In 1952 an acquaintance of the Wassons, the noted poet and historical writer Robert Graves, wrote a crucial letter informing them of a supposed secret mushroom cult still in existence in Mexico. Graves included in his letter a clipping from a Canadian pharmaceutical journal which discussed finds made by Richard Evans Schultes years earlier. It transpired that Schultes, one of the world's leading ethnobotanists attached to Harvard had, in 1938, identified a species of Panaeoleus mushroom as being the sacred sacrament allegedly employed by Mexican Indians. At that time, only this one entheogenic species had been identified by Schultes and although a few European people had observed a native Mexican mushroom ceremony, no outsiders had been permitted to partake of the mushroom itself. This is significant, for without actually personally experiencing the psilocybin mushroom, one can only guess at it's effects and therefore the early anthropological observations passed by without much interest.
Once the Wassons learned of these beckoning facts, armed as they were with an already detailed knowledge of fly agaric mushroom history, it was only natural for them to heed Graves' investigational indications and focus their attention upon Mexico. If mushroom ceremonies were still being practised there then it would be testimony to the shamanic use of fungi not limited to the pages of history.
Through associates, the Wassons were soon in avid correspondence with one Eunice Pike, an American linguistic student and bible translator (which is short for missionary) who had been living amongst Mazatec Indians in Huautla, Mexico for over 15 years. Having become familiar with the native customs and beliefs about certain sacred mushrooms, she was only too willing to share her knowledge with the Wassons.
Miss Pike informed them by letter that one Indian boy had referred to the mushroom as a gift from Jesus, no less than the blood of Christ. The Indians also said that it helped 'good people', killing 'bad people' or making them crazy. Furthermore, the Indians were sure that Jesus spoke to them whilst in the 'bemushroomed' state. Everyone whom Pike asked agreed that they were seeing into Heaven itself through the mushroom.
As well as highlighting the on-going integration of the Christian faith into native Indian culture, the Indians' claims indicated that the mushroom was highly powerful in its psychological effect, able to induce a radical alteration of consciousness still relatively new to Western science. It was also clear that the normal procedure was for a 'wiseman' or shaman to eat the mushroom on behalf of another usually in order to heal, this being the classic social function of the shaman found in most of the world's native cultures.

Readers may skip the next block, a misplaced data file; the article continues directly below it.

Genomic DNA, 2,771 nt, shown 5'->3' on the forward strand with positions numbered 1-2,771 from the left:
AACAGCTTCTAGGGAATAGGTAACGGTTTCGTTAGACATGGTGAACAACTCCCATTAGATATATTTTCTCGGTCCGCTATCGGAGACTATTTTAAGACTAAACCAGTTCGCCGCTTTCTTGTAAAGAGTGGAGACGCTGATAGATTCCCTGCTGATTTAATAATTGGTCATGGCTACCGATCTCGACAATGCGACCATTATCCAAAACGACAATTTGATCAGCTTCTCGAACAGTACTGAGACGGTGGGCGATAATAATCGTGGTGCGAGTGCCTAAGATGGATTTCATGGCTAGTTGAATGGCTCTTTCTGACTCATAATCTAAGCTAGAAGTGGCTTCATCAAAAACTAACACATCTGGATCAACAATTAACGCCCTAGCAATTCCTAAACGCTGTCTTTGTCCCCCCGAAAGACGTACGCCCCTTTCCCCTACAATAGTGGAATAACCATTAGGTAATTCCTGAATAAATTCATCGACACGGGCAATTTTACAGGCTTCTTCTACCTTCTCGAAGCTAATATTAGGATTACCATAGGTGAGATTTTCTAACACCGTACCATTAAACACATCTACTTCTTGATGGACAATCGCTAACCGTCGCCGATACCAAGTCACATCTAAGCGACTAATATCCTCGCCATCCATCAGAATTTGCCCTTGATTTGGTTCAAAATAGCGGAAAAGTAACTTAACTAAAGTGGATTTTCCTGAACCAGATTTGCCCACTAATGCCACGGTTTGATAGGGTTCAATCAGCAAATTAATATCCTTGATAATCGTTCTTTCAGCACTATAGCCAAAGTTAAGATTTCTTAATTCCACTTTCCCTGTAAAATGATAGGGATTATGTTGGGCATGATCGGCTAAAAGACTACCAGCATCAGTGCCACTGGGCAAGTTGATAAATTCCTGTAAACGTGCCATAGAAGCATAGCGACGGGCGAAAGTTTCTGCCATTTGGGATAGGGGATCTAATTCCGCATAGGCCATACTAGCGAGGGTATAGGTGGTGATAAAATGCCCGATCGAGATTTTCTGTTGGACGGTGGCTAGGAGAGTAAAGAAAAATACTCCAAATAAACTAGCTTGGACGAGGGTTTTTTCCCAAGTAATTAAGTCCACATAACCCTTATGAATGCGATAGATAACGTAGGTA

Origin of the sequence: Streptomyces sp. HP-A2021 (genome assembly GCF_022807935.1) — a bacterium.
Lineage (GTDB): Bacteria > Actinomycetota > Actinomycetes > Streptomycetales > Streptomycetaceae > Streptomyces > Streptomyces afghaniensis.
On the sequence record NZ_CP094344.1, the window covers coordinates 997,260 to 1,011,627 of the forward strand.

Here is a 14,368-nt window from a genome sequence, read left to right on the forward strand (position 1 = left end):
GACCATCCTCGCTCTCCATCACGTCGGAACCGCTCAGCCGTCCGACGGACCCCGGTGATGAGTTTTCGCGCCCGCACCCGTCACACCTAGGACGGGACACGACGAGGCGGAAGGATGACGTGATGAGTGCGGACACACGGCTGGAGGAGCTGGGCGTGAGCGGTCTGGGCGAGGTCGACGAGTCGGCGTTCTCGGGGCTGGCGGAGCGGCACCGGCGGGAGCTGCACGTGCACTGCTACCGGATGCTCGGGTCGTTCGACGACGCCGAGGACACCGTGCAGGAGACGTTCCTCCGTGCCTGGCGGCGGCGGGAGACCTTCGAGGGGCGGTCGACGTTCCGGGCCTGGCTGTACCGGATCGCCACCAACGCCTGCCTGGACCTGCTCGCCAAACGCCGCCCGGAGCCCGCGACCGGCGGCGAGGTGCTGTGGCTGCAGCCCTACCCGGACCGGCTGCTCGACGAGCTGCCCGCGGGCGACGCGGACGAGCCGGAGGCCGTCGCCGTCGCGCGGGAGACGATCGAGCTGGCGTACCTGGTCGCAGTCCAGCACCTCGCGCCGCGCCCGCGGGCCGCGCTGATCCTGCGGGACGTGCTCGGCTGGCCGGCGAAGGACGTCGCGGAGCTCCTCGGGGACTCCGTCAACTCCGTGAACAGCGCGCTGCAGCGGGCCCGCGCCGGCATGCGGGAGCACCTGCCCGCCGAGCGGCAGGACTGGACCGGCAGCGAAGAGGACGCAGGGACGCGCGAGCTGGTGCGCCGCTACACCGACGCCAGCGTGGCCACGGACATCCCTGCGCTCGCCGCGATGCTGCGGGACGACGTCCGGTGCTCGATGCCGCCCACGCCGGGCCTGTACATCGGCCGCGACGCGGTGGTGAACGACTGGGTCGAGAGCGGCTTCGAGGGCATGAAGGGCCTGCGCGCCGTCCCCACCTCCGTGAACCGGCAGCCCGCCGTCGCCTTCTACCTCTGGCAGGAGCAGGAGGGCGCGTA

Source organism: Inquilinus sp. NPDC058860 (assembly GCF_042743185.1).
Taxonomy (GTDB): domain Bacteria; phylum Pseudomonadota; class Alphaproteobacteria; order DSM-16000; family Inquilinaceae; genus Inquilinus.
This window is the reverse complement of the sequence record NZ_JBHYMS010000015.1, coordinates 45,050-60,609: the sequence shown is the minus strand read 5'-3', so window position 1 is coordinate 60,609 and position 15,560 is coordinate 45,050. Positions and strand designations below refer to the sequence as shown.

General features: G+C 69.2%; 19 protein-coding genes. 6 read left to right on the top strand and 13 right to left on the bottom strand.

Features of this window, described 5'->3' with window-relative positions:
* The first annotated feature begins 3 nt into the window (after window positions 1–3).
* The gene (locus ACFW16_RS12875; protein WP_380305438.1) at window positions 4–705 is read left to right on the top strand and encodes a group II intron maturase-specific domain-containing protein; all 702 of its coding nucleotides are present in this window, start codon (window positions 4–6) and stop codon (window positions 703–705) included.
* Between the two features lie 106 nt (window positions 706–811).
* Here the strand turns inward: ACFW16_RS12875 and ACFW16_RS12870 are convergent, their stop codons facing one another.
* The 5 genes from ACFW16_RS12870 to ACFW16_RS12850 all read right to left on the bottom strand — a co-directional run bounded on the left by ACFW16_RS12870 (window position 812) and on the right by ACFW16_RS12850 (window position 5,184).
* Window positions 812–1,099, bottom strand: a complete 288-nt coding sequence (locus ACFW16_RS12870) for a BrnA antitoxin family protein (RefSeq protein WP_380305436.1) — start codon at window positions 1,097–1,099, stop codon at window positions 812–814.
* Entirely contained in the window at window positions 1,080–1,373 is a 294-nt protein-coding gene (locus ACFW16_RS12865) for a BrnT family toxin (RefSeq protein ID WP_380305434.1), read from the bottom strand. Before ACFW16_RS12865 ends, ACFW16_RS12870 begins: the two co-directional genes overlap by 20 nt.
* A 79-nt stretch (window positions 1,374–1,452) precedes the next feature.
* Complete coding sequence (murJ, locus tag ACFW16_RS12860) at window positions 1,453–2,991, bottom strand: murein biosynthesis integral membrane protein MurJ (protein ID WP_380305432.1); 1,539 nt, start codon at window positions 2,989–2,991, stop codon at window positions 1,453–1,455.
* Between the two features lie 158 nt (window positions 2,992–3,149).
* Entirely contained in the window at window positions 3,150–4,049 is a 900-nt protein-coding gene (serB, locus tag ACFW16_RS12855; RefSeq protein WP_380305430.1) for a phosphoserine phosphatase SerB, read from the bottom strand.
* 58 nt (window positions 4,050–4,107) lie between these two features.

Miss Pike ended her initial informative and tantalising letter by wishing that the natives would consult the bible instead of resorting to consumption of the strange mushroom, a remark natural enough to anyone concerned with preaching the bible and unfamiliar with the psychological territory accessed through psilocybin. But still, is it not odd that someone so obviously religiously inclined, as this woman was, should not have detected something of spiritual importance in the Indians' claims? If so many of them readily attested to the virtues of the sacred mushroom why did she not try them for herself? After all, she mentions no harmful effects apart from the dangers of possessing a 'bad heart'.
What is the nature of this fear which would prevent a single open-minded experiment with such fungi? How can one claim to be fully religious and not take the testimonies of shamans seriously? This was an anomaly which was to continually crop up in the relations between the Western psyche and the mushroom. Psilocybin would come to generate absolute awe or absolute rejection in those who confronted it, which is evidence that something significant is at work in the actual experience. If there was nothing of real interest to be gained from such visionary substances, if the experiences were purely limited personal fantasies, then there would be no stimulational force with which to generate enduring fascination. However, as I will show, many have claimed that psilocybin does offer some great knowledge about our existence, that it can yield soulful insights about reality. This is why the psilocybin mushroom experience has remained such an abstruse phenomenon and why opinions are so divided.
Sensing in the letter of Miss Pike's that there was indeed some great revelational discovery to be made, the Wassons decided to travel as soon as possible to Huautla, and in 1953 they did so. There could be no mistaking the aroma of the ethnomycological Holy Grail as they neared its living presence. As an aside, they also realised that to judge from Miss Pike's description, the mushroom being used by these Indians was not the Panaeoleus species previously identified by Schultes, and this was a further reason for scholarly investigation.
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